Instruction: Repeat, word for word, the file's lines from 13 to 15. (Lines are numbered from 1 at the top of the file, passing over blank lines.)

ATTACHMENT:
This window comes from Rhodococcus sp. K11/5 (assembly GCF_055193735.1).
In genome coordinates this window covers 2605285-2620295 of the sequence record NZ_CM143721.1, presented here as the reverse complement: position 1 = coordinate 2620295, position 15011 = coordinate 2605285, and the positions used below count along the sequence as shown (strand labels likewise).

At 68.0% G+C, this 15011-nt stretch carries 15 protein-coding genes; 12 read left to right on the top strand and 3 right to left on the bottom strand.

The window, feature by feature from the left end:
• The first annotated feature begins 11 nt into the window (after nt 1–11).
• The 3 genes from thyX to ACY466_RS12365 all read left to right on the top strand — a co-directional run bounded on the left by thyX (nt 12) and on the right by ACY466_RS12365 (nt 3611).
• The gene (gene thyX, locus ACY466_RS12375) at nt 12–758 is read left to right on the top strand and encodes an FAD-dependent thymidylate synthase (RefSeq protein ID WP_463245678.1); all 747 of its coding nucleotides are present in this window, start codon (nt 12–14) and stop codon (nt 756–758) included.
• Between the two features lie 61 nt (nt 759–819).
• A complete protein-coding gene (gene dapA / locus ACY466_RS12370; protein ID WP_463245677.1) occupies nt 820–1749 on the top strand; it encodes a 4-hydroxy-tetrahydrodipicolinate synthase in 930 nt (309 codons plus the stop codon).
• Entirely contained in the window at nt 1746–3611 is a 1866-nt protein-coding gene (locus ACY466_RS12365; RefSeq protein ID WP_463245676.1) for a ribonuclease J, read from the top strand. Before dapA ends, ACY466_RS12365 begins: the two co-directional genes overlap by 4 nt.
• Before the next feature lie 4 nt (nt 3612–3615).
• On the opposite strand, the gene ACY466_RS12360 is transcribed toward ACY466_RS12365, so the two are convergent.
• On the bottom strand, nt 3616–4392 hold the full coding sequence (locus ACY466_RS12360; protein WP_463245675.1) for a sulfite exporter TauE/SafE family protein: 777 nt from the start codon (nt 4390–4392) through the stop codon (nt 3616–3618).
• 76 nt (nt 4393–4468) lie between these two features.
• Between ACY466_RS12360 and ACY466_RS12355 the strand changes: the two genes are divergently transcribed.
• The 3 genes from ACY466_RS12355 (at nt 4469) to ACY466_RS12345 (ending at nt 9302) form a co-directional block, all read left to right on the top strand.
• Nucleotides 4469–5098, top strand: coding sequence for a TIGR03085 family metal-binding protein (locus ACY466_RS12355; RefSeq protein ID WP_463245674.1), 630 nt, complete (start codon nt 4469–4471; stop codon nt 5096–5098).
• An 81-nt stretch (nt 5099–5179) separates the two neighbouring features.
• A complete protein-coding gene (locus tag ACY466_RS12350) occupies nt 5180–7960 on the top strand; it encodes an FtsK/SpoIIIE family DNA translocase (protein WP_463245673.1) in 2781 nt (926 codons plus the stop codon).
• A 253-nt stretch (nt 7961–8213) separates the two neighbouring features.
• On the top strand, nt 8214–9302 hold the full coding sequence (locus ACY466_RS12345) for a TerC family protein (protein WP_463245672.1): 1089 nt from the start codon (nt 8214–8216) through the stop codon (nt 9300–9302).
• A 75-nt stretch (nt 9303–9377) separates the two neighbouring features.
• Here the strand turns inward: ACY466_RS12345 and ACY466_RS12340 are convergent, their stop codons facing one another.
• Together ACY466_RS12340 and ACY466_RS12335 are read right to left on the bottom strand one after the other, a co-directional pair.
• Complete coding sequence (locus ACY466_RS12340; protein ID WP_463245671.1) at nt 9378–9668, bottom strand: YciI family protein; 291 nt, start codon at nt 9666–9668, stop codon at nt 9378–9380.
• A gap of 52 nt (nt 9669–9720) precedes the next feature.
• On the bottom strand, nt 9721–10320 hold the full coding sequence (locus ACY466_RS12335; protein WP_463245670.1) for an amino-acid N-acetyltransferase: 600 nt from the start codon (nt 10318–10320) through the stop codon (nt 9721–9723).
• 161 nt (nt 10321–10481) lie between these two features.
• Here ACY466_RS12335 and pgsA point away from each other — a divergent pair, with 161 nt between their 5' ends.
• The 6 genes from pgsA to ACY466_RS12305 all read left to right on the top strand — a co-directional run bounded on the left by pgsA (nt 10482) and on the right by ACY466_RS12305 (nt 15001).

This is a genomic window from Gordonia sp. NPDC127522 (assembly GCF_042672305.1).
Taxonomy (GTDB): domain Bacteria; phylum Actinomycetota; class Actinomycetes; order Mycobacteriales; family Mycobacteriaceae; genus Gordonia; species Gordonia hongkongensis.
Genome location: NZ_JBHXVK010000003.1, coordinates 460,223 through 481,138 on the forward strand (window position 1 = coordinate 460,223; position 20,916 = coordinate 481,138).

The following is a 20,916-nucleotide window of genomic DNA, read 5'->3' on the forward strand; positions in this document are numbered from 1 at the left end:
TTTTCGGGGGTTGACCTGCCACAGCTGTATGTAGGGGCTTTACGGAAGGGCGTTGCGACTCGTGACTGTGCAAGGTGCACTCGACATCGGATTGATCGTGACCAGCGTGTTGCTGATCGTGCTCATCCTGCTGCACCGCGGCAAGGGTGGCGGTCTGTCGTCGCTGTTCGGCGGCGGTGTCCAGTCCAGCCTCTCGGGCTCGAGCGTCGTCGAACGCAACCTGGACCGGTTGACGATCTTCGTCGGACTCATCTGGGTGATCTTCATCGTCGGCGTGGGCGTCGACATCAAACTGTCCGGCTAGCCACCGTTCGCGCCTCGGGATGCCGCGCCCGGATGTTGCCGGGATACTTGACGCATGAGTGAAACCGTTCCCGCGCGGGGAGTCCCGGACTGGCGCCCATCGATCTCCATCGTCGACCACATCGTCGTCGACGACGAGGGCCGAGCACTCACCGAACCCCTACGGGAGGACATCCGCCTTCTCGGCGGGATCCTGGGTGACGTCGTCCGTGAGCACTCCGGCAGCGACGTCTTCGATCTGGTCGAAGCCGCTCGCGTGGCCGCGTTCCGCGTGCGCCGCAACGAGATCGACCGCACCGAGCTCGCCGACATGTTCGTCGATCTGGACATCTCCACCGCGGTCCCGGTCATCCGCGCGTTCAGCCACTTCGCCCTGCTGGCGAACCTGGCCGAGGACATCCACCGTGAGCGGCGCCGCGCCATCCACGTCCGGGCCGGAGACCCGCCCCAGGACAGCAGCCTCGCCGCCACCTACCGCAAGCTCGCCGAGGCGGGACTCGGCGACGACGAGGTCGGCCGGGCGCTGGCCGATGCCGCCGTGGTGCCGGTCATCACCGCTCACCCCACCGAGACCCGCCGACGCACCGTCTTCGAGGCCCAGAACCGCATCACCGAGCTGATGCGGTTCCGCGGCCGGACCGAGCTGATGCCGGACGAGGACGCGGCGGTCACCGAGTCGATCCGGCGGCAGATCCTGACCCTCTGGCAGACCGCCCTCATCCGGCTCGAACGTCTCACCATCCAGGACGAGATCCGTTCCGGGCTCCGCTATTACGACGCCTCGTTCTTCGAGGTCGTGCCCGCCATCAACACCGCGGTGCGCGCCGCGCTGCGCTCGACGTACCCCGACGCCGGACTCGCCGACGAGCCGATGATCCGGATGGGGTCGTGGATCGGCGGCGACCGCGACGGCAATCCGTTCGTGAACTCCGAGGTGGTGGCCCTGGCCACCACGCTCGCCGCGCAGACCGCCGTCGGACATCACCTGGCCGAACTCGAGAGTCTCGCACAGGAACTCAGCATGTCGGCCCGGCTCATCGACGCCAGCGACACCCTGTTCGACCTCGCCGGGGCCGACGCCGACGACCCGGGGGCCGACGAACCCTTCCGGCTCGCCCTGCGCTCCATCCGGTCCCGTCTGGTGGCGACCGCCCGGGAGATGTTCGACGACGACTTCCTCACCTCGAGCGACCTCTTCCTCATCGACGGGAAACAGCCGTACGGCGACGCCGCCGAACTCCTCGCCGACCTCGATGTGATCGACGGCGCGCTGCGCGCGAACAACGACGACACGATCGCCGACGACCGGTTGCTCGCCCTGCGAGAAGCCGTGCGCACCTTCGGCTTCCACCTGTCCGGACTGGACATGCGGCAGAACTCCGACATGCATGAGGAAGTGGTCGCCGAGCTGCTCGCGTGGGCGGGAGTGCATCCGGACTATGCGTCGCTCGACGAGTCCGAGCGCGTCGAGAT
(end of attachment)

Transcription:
• On the bottom strand, nt 3616–4392 hold the full coding sequence (locus ACY466_RS12360; protein WP_463245675.1) for a sulfite exporter TauE/SafE family protein: 777 nt from the start codon (nt 4390–4392) through the stop codon (nt 3616–3618).
• 76 nt (nt 4393–4468) lie between these two features.
• Between ACY466_RS12360 and ACY466_RS12355 the strand changes: the two genes are divergently transcribed.